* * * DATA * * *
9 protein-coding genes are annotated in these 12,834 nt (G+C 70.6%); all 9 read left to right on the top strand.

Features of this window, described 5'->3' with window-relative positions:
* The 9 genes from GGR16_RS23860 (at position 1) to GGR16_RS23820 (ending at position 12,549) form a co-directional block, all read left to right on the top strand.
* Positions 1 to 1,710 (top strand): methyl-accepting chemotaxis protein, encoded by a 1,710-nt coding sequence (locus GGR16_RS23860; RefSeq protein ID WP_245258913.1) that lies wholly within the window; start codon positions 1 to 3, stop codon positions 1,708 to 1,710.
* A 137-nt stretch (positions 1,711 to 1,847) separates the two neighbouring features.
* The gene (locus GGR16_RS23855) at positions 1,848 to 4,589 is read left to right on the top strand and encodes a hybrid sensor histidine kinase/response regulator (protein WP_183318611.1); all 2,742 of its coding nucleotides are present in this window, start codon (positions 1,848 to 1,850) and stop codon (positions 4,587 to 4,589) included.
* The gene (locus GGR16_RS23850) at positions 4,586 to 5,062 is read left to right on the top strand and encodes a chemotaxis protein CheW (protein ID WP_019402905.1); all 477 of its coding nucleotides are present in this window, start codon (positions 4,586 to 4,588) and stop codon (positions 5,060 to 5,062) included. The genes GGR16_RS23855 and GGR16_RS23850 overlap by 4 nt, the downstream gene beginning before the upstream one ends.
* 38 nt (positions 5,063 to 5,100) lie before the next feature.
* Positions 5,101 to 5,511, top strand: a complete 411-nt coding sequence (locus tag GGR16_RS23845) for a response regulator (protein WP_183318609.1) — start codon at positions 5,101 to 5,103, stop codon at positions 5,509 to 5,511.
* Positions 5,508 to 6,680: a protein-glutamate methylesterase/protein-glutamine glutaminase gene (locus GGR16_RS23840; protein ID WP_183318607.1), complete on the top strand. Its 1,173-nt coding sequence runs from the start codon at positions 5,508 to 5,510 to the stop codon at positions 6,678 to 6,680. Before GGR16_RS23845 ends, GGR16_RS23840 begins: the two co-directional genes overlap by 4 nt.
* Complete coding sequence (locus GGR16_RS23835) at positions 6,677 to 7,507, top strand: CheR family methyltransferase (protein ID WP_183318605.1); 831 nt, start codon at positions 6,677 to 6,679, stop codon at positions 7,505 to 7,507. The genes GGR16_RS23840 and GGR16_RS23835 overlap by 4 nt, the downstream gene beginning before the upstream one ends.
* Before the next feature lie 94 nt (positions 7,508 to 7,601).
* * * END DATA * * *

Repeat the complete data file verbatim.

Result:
9 protein-coding genes are annotated in these 12,834 nt (G+C 70.6%); all 9 read left to right on the top strand.

Features of this window, described 5'->3' with window-relative positions:
* The 9 genes from GGR16_RS23860 (at position 1) to GGR16_RS23820 (ending at position 12,549) form a co-directional block, all read left to right on the top strand.
* Positions 1 to 1,710 (top strand): methyl-accepting chemotaxis protein, encoded by a 1,710-nt coding sequence (locus GGR16_RS23860; RefSeq protein ID WP_245258913.1) that lies wholly within the window; start codon positions 1 to 3, stop codon positions 1,708 to 1,710.
* A 137-nt stretch (positions 1,711 to 1,847) separates the two neighbouring features.
* The gene (locus GGR16_RS23855) at positions 1,848 to 4,589 is read left to right on the top strand and encodes a hybrid sensor histidine kinase/response regulator (protein WP_183318611.1); all 2,742 of its coding nucleotides are present in this window, start codon (positions 1,848 to 1,850) and stop codon (positions 4,587 to 4,589) included.
* The gene (locus GGR16_RS23850) at positions 4,586 to 5,062 is read left to right on the top strand and encodes a chemotaxis protein CheW (protein ID WP_019402905.1); all 477 of its coding nucleotides are present in this window, start codon (positions 4,586 to 4,588) and stop codon (positions 5,060 to 5,062) included. The genes GGR16_RS23855 and GGR16_RS23850 overlap by 4 nt, the downstream gene beginning before the upstream one ends.
* 38 nt (positions 5,063 to 5,100) lie before the next feature.
* Positions 5,101 to 5,511, top strand: a complete 411-nt coding sequence (locus tag GGR16_RS23845) for a response regulator (protein WP_183318609.1) — start codon at positions 5,101 to 5,103, stop codon at positions 5,509 to 5,511.
* Positions 5,508 to 6,680: a protein-glutamate methylesterase/protein-glutamine glutaminase gene (locus GGR16_RS23840; protein ID WP_183318607.1), complete on the top strand. Its 1,173-nt coding sequence runs from the start codon at positions 5,508 to 5,510 to the stop codon at positions 6,678 to 6,680. Before GGR16_RS23845 ends, GGR16_RS23840 begins: the two co-directional genes overlap by 4 nt.
* Complete coding sequence (locus GGR16_RS23835) at positions 6,677 to 7,507, top strand: CheR family methyltransferase (protein ID WP_183318605.1); 831 nt, start codon at positions 6,677 to 6,679, stop codon at positions 7,505 to 7,507. The genes GGR16_RS23840 and GGR16_RS23835 overlap by 4 nt, the downstream gene beginning before the upstream one ends.
* Before the next feature lie 94 nt (positions 7,508 to 7,601).